I’ve been thinking a lot lately about the concept of positive thinking. Particularly because I’m not entirely sure what to make of it. It seems like a fairly reasonable idea at first glance (“If you’re sad, why not think happier thoughts?”), but I think at the end of the day the problem with it isn’t that it’s WRONG rather than oversimplified. At my work (which shall remain nameless for obvious reasons) there’s a lot of lip-flapping about “creating a positive atmosphere for customers/members/workplace, etc”, but the practice of this version of positivity usually involves the punishment of those who speak of anything negative or critical of the company or its management to anyone other than the management in a one-on-one basis. It’s this sort of thing that led to my realization that a lack of negativity and the presence of positivity are not the same thing. All it resulted in was this latent tension as everyone is aware of things that are wrong but are too afraid to say anything (or are cynical because they’ve followed the prescribed procedure and nothing was done to improve it). It’s almost more stressful than an outright negative environment because of the amount of fakeness and performance involved.

But aside from the specifics, I think the cardinal sin of those in the cult of positivity is failing to understand the factors that lead to a positive mindset. And I think that’s it: having a positive (or Challenge, credit to Jane McGonigal and her book SuperBetter for teaching me that word) mindset is different, more complex, and more difficult, than the kind of fast-food drive-thru advice that people give when they say, “Just think positive!”

Essentially, it’s a means, not an end. It’s a result of a hundred different little skills that all take effort, to overcome a hundred little nightmares that haunt the people who struggle with them. The steps also vary from person to person along with how their struggles manifest, and I feel like that’s what not a lot of people understand. That even though one person may not find X problem a struggle, that does not make it less real or difficult for person Y. Especially with mental and emotional health, I think one step we can take towards better understanding is getting rid of the illusion that all pain is measured on a singular scale, rather than branching out like the subway from hell.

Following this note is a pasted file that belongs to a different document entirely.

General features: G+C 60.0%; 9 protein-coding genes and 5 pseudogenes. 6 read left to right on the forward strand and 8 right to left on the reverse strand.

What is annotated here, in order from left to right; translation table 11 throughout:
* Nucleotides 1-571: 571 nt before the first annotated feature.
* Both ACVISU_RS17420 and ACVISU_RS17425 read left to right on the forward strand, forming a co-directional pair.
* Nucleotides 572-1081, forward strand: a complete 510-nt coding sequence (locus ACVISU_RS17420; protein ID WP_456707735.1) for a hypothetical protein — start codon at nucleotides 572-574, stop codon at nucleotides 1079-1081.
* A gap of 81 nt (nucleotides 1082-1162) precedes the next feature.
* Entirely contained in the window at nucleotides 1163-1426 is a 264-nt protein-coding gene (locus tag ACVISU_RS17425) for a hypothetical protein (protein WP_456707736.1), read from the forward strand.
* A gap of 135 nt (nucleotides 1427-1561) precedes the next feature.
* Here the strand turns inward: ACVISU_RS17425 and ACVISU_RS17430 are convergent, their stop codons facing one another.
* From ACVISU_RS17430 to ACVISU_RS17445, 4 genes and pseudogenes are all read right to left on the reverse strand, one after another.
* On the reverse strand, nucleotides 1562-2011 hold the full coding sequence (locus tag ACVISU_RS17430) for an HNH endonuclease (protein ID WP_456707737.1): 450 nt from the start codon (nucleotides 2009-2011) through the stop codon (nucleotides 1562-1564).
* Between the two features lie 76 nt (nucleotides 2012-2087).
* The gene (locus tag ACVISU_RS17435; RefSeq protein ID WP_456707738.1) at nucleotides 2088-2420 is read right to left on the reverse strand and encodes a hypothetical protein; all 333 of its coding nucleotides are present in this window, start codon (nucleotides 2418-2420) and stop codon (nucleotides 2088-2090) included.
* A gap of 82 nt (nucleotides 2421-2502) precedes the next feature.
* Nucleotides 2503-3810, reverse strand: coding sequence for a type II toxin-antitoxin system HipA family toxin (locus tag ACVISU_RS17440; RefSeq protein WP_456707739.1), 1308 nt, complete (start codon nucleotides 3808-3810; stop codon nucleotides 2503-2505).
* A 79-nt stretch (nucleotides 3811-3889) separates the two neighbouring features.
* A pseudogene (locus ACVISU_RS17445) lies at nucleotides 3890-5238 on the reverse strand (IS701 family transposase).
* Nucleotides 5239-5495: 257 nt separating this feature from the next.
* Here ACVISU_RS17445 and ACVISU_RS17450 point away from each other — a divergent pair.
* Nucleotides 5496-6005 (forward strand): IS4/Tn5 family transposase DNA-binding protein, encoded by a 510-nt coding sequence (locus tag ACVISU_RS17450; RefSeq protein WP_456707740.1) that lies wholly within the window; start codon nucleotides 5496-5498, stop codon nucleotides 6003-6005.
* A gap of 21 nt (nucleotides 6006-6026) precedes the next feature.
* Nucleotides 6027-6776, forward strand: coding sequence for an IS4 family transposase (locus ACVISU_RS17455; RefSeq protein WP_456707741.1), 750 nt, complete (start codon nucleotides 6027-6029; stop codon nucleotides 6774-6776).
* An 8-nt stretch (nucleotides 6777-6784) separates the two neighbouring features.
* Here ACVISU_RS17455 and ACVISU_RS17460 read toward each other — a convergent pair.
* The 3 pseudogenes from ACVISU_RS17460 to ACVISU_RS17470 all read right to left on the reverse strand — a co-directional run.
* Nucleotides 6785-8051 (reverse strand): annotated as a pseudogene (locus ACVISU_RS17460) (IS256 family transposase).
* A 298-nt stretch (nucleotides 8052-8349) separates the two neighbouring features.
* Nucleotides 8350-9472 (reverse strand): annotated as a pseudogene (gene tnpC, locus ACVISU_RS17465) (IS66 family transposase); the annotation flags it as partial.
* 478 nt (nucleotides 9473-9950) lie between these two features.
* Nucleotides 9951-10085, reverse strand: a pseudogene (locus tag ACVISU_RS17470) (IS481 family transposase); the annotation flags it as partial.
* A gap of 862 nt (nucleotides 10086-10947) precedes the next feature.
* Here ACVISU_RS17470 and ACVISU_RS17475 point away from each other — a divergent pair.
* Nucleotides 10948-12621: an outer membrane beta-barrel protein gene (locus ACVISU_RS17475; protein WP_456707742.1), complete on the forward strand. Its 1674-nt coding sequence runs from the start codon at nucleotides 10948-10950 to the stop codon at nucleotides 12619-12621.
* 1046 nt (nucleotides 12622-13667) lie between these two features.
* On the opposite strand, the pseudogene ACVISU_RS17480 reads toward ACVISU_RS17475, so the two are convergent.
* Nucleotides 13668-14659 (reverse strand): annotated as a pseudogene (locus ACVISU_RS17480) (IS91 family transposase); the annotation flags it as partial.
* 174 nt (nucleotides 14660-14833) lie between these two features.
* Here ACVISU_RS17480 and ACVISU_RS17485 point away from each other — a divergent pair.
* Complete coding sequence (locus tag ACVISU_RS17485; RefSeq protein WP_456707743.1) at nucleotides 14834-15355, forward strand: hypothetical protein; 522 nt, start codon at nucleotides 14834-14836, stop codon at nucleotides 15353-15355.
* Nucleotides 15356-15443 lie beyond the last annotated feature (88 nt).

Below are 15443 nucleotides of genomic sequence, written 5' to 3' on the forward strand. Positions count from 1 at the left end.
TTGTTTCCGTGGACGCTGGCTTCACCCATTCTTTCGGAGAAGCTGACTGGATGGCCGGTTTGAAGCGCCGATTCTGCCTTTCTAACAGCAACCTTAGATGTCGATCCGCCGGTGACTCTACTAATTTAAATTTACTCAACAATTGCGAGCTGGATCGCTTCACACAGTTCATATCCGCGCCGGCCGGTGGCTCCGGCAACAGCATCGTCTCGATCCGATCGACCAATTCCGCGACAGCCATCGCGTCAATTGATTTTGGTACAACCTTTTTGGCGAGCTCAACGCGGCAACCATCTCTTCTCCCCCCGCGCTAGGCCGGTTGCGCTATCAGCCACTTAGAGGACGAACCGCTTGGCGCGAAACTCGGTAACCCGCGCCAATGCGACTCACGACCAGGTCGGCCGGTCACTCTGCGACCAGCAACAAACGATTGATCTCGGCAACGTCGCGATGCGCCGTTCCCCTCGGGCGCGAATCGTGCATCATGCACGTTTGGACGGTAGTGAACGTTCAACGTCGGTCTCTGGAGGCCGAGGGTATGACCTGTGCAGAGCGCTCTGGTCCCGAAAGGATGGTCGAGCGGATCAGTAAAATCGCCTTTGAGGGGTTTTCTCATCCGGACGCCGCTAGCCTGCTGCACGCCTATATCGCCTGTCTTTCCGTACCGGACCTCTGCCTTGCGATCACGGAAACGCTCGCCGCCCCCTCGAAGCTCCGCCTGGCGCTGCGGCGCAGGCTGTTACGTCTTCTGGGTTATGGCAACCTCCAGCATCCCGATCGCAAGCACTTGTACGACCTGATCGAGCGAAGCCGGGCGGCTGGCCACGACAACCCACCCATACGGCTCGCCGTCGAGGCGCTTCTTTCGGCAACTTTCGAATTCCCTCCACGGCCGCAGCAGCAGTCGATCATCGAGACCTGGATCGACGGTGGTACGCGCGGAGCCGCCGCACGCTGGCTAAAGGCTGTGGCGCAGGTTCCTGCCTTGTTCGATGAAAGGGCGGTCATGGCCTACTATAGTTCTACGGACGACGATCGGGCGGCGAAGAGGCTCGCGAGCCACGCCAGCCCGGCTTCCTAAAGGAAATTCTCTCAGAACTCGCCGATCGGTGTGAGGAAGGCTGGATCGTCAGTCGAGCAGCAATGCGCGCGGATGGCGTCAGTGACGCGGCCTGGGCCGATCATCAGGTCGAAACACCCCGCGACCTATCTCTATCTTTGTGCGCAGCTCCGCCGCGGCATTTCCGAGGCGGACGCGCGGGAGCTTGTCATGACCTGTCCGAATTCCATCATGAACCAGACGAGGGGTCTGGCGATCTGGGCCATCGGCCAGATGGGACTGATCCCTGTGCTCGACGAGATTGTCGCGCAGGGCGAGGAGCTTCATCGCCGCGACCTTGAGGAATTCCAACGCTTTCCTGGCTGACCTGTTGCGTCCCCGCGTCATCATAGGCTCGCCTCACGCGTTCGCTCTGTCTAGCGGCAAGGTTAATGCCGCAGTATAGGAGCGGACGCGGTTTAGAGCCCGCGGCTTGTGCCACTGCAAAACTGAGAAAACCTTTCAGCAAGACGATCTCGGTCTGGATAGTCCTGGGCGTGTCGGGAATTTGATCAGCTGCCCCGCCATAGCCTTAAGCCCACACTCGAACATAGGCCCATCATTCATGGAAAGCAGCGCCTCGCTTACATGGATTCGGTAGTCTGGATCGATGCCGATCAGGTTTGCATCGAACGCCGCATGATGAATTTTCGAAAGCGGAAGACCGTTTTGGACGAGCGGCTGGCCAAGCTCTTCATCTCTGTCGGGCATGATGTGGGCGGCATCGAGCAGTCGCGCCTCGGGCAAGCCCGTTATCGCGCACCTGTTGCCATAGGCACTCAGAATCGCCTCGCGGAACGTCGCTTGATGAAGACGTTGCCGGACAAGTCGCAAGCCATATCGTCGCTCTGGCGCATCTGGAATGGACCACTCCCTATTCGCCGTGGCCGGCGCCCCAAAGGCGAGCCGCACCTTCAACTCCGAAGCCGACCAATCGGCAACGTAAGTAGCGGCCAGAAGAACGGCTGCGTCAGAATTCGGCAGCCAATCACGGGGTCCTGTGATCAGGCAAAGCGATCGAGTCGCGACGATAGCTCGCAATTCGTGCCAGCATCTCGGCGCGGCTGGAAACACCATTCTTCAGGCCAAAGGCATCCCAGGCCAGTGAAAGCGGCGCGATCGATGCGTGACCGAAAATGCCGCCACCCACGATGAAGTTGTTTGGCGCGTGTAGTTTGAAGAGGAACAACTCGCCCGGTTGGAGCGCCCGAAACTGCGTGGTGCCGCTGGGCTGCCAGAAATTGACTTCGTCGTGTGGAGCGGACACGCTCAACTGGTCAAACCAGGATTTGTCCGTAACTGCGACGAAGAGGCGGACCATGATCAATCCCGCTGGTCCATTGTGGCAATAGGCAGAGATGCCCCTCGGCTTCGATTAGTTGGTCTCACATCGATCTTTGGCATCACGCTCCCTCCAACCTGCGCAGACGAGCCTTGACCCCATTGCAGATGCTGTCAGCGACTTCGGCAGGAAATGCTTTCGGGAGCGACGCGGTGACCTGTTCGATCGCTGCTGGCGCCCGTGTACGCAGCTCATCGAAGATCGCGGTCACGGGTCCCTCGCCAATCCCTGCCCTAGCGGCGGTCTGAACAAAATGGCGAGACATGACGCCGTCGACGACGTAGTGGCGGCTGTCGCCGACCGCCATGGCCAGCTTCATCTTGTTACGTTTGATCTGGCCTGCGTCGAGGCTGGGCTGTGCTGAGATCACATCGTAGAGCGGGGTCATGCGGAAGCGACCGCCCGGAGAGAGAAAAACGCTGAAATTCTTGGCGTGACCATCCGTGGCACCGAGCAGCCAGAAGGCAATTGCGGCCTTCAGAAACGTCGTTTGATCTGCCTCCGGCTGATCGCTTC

I get the distinct feeling whenever I hear that bullshit prescription, the only good it’s doing is helping the person who is saying it to think that they’re elevated in some way above the person asking for help. And it’s the perpetuation of that illusion that makes me pity them the most.


Thoughts on A Philosophy Blog? (And Philosophy in General, I guess)

So, I’m a philosophy minor. More than that, I’m a big fan of thinking about things (sometimes too much, as the number of posts on here about anxiety will attest) and picking them apart. However, one thing that bugs me about mainstream philosophy (if there is such a thing), is how…. limited in scope it is.

I find as I ascend in years at university, I find the questions get smaller and smaller. For instance, in a Theory of Knowledge class I had, the question that the entire semester revolved around was that of what the professor called “Epistemic Akrasia”, or the question of whether or not you could rationally do something that you were aware was against your own self-interest.

Now, to me that question DOES sound interesting. But the class, as philosophy often does, devolved into minutia about questioning the definitions of “rationality” and “what we could define as ‘awareness’, as well as the usual questions about free will that normally seep into many a philosophy class like a gas leak (and potentially just as explosive). That in itself isn’t necessarily BAD per say, as one of philosophical thought’s most valuable traits is teaching the ability to tease out people’s assumptions about meaning and put them to the test. The problem I had was the heavy feeling I had in the pit of my stomach after the class was done. The feeling of “Where did we get to? What was the point of this?” and the general dread that it felt like a pointless exercise in nigh-masturbatory nitpicking.

I feel like when we engage in philosophical questioning, a good thing to do might be to take a step back and also ask “Why are we asking these questions?” “What are the implications for operations within the real world for the things we might glean from their investigation?” Too many times I’ve read a philosophical paper or essay that included the statement that “Answers to question X may have important implications for A, B, and C”, but then fails to go on and give any kind of detail as to what those might be. For a sub-branch of philosophy as potentially useful as epistemology for affecting how we relate and engage with one another both individually and societally, to spend hours and hours quibbling over the definition of “aware” not even in general, but for the hypothetical purpose of a single PAPER, seems like a tremendous waste of mental energy.